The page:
Catherine Mix, Patricia Starr and Dianne Johnston are award-winning
The three women are business professionals, mothers, wives and friends.
Saturday and Sunday, Nov. 15-16, the trio is inviting the community to mingle, see their latest works and enjoy light refreshments with a glass of wine during ARTfusion in the Farmhouse Gallery at The Cutting Garden.
ARTfusion - thought up by Mix as a way for the three friends to join forces and do what they love - is expected to become a semiannual event, taking place in the spring and fall.
"Playing in the sandbox alone is not as much fun as playing with others," Mix said. "Without even realizing it, I was looking for others to join me and when I met these two women, I knew the end result would be amazing."
Mix has hosted two other "one-woman" shows inside the farmhouse.
Similar in multiple ways, Mix, Starr and Johnston are dedicated artists with a tendency to make lists, tell jokes and strive to put those around them at ease. But, according to Johnston, it's their differences that make the show unique.
Mix, a Sequim resident since 1998, paints in pastel and watercolor. Her paintings are known for capturing the alluring color and light of the Northwest and Southwest landscapes. Her work can be seen in numerous private and public collections.
When she's not painting, Mix can be found at The Cutting Garden tending to the gardens, planning weddings and special events, and traveling - taking pictures to recreate at a later point in time.
Starr, a recent Sequim transplant, specializes in watercolor paintings of landscapes, flowers, people and pets. She started painting as a young girl and pursued the passion in college. Admirers of Starr's work say that her paintings embody depth and boldness - a characteristic not always extracted from the watercolor medium.
Working part time as a mental health counselor, Starr stays busy but always finds time to paint.
Having lived in Sequim for only a matter of months, Starr said she is delighted to have made such wonderful friends in so little time.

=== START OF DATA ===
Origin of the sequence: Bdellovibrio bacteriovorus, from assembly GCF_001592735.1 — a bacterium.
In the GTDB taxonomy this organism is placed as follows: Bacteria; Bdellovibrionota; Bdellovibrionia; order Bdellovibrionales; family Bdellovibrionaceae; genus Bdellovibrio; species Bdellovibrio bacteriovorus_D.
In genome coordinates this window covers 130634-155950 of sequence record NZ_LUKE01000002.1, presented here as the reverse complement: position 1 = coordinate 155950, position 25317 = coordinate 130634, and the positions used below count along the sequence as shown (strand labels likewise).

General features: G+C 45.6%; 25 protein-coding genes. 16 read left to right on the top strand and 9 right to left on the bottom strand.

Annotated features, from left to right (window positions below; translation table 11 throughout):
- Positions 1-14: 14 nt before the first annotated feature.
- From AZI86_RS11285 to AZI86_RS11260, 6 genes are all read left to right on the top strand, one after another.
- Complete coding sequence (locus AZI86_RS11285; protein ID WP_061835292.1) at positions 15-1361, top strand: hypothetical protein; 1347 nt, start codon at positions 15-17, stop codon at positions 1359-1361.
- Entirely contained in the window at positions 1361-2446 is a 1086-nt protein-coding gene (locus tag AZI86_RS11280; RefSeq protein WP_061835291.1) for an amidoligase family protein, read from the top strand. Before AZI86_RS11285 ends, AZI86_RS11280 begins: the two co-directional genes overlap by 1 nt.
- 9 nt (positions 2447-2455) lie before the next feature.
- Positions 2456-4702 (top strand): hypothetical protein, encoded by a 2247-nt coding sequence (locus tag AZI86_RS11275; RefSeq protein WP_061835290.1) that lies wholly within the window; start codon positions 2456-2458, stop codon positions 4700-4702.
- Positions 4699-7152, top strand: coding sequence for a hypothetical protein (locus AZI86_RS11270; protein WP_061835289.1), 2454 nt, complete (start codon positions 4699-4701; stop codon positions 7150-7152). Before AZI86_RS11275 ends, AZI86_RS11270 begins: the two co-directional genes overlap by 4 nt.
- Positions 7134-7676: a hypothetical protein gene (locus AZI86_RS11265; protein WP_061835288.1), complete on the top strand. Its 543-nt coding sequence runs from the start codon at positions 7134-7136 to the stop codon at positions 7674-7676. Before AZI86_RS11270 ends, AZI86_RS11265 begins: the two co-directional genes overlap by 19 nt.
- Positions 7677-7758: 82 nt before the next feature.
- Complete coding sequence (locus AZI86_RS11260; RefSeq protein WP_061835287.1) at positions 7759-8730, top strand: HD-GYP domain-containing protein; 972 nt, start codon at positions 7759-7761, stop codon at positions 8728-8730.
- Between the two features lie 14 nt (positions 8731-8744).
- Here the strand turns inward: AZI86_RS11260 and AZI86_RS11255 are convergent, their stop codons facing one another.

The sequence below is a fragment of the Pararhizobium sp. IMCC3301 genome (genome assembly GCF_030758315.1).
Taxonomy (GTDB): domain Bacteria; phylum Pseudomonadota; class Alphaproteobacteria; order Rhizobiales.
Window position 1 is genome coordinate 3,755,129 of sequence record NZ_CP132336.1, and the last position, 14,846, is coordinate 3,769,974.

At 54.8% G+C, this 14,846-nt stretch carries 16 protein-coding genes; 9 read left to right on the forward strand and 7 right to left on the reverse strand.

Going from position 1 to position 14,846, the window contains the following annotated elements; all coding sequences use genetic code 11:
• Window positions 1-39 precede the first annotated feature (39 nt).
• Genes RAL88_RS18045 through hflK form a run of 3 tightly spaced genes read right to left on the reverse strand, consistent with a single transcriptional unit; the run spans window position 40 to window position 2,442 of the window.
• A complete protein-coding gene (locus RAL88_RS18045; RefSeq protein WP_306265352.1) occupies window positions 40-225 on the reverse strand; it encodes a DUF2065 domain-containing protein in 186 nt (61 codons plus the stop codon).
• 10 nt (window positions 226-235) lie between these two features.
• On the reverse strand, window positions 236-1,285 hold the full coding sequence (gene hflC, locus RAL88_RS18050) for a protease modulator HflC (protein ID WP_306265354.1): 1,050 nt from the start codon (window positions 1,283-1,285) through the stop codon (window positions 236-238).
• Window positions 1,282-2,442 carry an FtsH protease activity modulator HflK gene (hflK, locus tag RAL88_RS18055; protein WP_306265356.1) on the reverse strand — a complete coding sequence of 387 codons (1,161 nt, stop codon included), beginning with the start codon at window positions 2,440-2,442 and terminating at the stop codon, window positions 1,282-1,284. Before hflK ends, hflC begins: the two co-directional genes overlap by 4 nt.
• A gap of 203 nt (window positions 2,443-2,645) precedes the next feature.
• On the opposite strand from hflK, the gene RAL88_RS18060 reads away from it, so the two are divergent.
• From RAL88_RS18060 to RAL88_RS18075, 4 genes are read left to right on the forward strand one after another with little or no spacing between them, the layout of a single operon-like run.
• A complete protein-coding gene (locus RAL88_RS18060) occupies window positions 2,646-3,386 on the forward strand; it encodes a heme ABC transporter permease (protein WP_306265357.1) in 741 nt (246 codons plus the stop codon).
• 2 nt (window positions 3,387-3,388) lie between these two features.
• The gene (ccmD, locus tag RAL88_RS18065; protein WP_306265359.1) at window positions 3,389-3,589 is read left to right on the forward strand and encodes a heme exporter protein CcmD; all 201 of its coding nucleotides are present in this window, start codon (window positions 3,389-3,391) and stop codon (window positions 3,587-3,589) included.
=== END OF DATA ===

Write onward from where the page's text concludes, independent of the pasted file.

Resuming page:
Johnston, who moved to Sequim in 2000, is a raku potter.
Raku, typically irregular in shape, is a Japanese pottery technique involving post-firing reduction in a low-oxygen atmosphere. After a pot is fired, it's glazed with combinations that include metallic substances. Then it's fired a second time, heated to about 1,800 degrees Fahrenheit, removed rapidly from the kiln with metal tongs and placed in a closed metal container, usually a trash can.
"Raku magic" takes place in the closed container - the fire reduces the oxygen, the glazes react and unglazed surfaces turn black from smoke. After a short time, the burning stops and the still-hot piece can be carefully removed from the container.
The finished product is decorative, not functional. The pottery isn't safe for food and won't hold water.
Johnston fires her pottery in a home studio nestled among large cedar trees and the beauty of her personal gardens.
The least experienced artist of the group, Johnston discovered her passion for art by accident 10 years ago. To make up for lost time, she quit her teaching job, retired early and has been pursuing pottery ever since.
"I feel like the luckiest person in the whole world to do that," Johnston said.
During the two-day show, the threesome personally will greet guests and answer questions while visiting with old friends and meeting new faces.
"People can come and have a good time looking at art," Starr encouraged. "We want to show (the community) what we've created together and share that inspiration with others."
Merging passion and artistry
ARTfusion, an inaugural exhibit, will feature the latest works of Sequim artists Catherine Mix, Patricia Starr and Dianne Johnston from noon-4 p.m. at the Farmhouse Gallery at The Cutting Garden, 303 Dahlia Llama Lane. For more information, go online www.ARTfusionSequim.com or call 460-6314.
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